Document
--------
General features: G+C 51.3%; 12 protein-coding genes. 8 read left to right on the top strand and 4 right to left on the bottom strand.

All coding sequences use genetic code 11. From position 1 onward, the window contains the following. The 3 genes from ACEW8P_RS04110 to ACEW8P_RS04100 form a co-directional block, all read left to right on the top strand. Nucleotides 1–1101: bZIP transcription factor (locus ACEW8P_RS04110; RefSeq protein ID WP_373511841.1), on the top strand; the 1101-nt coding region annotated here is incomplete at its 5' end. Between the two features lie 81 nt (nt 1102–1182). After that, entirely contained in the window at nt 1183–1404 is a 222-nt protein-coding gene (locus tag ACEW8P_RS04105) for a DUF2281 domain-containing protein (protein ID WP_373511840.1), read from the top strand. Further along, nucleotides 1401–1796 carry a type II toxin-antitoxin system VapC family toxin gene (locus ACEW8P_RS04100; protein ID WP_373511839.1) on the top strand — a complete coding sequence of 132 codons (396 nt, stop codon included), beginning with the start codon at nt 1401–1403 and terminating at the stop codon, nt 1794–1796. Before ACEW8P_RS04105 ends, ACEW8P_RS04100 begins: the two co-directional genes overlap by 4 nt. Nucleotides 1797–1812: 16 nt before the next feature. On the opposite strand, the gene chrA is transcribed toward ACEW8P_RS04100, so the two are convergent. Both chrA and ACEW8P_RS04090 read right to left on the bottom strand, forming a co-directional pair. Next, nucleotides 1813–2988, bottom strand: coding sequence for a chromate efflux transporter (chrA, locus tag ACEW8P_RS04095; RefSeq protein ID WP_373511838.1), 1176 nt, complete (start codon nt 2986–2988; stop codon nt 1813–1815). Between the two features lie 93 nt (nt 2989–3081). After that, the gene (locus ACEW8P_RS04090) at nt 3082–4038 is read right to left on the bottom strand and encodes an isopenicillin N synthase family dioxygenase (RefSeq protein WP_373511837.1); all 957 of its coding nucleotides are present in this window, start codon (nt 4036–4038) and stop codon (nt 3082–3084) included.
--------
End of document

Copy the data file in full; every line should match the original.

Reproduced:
General features: G+C 51.3%; 12 protein-coding genes. 8 read left to right on the top strand and 4 right to left on the bottom strand.

All coding sequences use genetic code 11. From position 1 onward, the window contains the following. The 3 genes from ACEW8P_RS04110 to ACEW8P_RS04100 form a co-directional block, all read left to right on the top strand. Nucleotides 1–1101: bZIP transcription factor (locus ACEW8P_RS04110; RefSeq protein ID WP_373511841.1), on the top strand; the 1101-nt coding region annotated here is incomplete at its 5' end. Between the two features lie 81 nt (nt 1102–1182). After that, entirely contained in the window at nt 1183–1404 is a 222-nt protein-coding gene (locus tag ACEW8P_RS04105) for a DUF2281 domain-containing protein (protein ID WP_373511840.1), read from the top strand. Further along, nucleotides 1401–1796 carry a type II toxin-antitoxin system VapC family toxin gene (locus ACEW8P_RS04100; protein ID WP_373511839.1) on the top strand — a complete coding sequence of 132 codons (396 nt, stop codon included), beginning with the start codon at nt 1401–1403 and terminating at the stop codon, nt 1794–1796. Before ACEW8P_RS04105 ends, ACEW8P_RS04100 begins: the two co-directional genes overlap by 4 nt. Nucleotides 1797–1812: 16 nt before the next feature. On the opposite strand, the gene chrA is transcribed toward ACEW8P_RS04100, so the two are convergent. Both chrA and ACEW8P_RS04090 read right to left on the bottom strand, forming a co-directional pair. Next, nucleotides 1813–2988, bottom strand: coding sequence for a chromate efflux transporter (chrA, locus tag ACEW8P_RS04095; RefSeq protein ID WP_373511838.1), 1176 nt, complete (start codon nt 2986–2988; stop codon nt 1813–1815). Between the two features lie 93 nt (nt 2989–3081). After that, the gene (locus ACEW8P_RS04090) at nt 3082–4038 is read right to left on the bottom strand and encodes an isopenicillin N synthase family dioxygenase (RefSeq protein WP_373511837.1); all 957 of its coding nucleotides are present in this window, start codon (nt 4036–4038) and stop codon (nt 3082–3084) included.